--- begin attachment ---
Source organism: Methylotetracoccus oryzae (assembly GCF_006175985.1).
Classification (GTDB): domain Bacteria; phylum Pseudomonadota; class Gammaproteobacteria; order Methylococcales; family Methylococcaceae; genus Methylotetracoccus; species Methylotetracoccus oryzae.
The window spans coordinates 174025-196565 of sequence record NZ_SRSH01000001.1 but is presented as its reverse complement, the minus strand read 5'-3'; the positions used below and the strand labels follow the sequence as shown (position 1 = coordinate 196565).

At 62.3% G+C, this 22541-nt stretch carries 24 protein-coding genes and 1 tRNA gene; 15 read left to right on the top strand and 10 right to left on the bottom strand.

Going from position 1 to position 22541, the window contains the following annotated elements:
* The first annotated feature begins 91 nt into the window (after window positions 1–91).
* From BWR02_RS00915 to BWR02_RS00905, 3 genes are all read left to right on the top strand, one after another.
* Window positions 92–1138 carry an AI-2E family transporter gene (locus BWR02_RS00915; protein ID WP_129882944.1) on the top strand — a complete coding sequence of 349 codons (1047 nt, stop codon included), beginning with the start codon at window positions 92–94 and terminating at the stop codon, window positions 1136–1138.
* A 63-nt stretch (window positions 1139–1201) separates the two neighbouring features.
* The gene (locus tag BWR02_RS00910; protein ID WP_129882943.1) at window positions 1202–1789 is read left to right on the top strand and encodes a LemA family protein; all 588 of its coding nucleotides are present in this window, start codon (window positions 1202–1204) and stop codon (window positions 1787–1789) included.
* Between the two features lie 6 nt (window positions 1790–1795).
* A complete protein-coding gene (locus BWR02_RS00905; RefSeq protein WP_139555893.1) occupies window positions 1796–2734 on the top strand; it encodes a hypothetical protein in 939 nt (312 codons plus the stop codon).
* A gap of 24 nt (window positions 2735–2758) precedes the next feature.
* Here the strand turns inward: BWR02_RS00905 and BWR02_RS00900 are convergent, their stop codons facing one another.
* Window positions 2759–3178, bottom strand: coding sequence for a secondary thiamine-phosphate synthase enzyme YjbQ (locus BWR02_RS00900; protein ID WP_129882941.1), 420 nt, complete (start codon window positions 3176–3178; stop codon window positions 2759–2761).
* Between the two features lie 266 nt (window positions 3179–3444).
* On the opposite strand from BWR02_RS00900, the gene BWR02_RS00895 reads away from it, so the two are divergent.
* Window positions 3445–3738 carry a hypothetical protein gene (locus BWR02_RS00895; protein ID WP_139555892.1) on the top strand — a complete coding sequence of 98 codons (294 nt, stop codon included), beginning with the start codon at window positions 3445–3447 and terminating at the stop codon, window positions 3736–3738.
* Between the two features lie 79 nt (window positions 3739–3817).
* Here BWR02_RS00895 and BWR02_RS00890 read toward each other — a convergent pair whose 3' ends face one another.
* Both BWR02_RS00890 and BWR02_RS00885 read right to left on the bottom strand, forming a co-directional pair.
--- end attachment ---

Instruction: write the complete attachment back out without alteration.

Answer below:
Source organism: Methylotetracoccus oryzae (assembly GCF_006175985.1).
Classification (GTDB): domain Bacteria; phylum Pseudomonadota; class Gammaproteobacteria; order Methylococcales; family Methylococcaceae; genus Methylotetracoccus; species Methylotetracoccus oryzae.
The window spans coordinates 174025-196565 of sequence record NZ_SRSH01000001.1 but is presented as its reverse complement, the minus strand read 5'-3'; the positions used below and the strand labels follow the sequence as shown (position 1 = coordinate 196565).

At 62.3% G+C, this 22541-nt stretch carries 24 protein-coding genes and 1 tRNA gene; 15 read left to right on the top strand and 10 right to left on the bottom strand.

Going from position 1 to position 22541, the window contains the following annotated elements:
* The first annotated feature begins 91 nt into the window (after window positions 1–91).
* From BWR02_RS00915 to BWR02_RS00905, 3 genes are all read left to right on the top strand, one after another.
* Window positions 92–1138 carry an AI-2E family transporter gene (locus BWR02_RS00915; protein ID WP_129882944.1) on the top strand — a complete coding sequence of 349 codons (1047 nt, stop codon included), beginning with the start codon at window positions 92–94 and terminating at the stop codon, window positions 1136–1138.
* A 63-nt stretch (window positions 1139–1201) separates the two neighbouring features.
* The gene (locus tag BWR02_RS00910; protein ID WP_129882943.1) at window positions 1202–1789 is read left to right on the top strand and encodes a LemA family protein; all 588 of its coding nucleotides are present in this window, start codon (window positions 1202–1204) and stop codon (window positions 1787–1789) included.
* Between the two features lie 6 nt (window positions 1790–1795).
* A complete protein-coding gene (locus BWR02_RS00905; RefSeq protein WP_139555893.1) occupies window positions 1796–2734 on the top strand; it encodes a hypothetical protein in 939 nt (312 codons plus the stop codon).
* A gap of 24 nt (window positions 2735–2758) precedes the next feature.
* Here the strand turns inward: BWR02_RS00905 and BWR02_RS00900 are convergent, their stop codons facing one another.
* Window positions 2759–3178, bottom strand: coding sequence for a secondary thiamine-phosphate synthase enzyme YjbQ (locus BWR02_RS00900; protein ID WP_129882941.1), 420 nt, complete (start codon window positions 3176–3178; stop codon window positions 2759–2761).
* Between the two features lie 266 nt (window positions 3179–3444).
* On the opposite strand from BWR02_RS00900, the gene BWR02_RS00895 reads away from it, so the two are divergent.
* Window positions 3445–3738 carry a hypothetical protein gene (locus BWR02_RS00895; protein ID WP_139555892.1) on the top strand — a complete coding sequence of 98 codons (294 nt, stop codon included), beginning with the start codon at window positions 3445–3447 and terminating at the stop codon, window positions 3736–3738.
* Between the two features lie 79 nt (window positions 3739–3817).
* Here BWR02_RS00895 and BWR02_RS00890 read toward each other — a convergent pair whose 3' ends face one another.
* Both BWR02_RS00890 and BWR02_RS00885 read right to left on the bottom strand, forming a co-directional pair.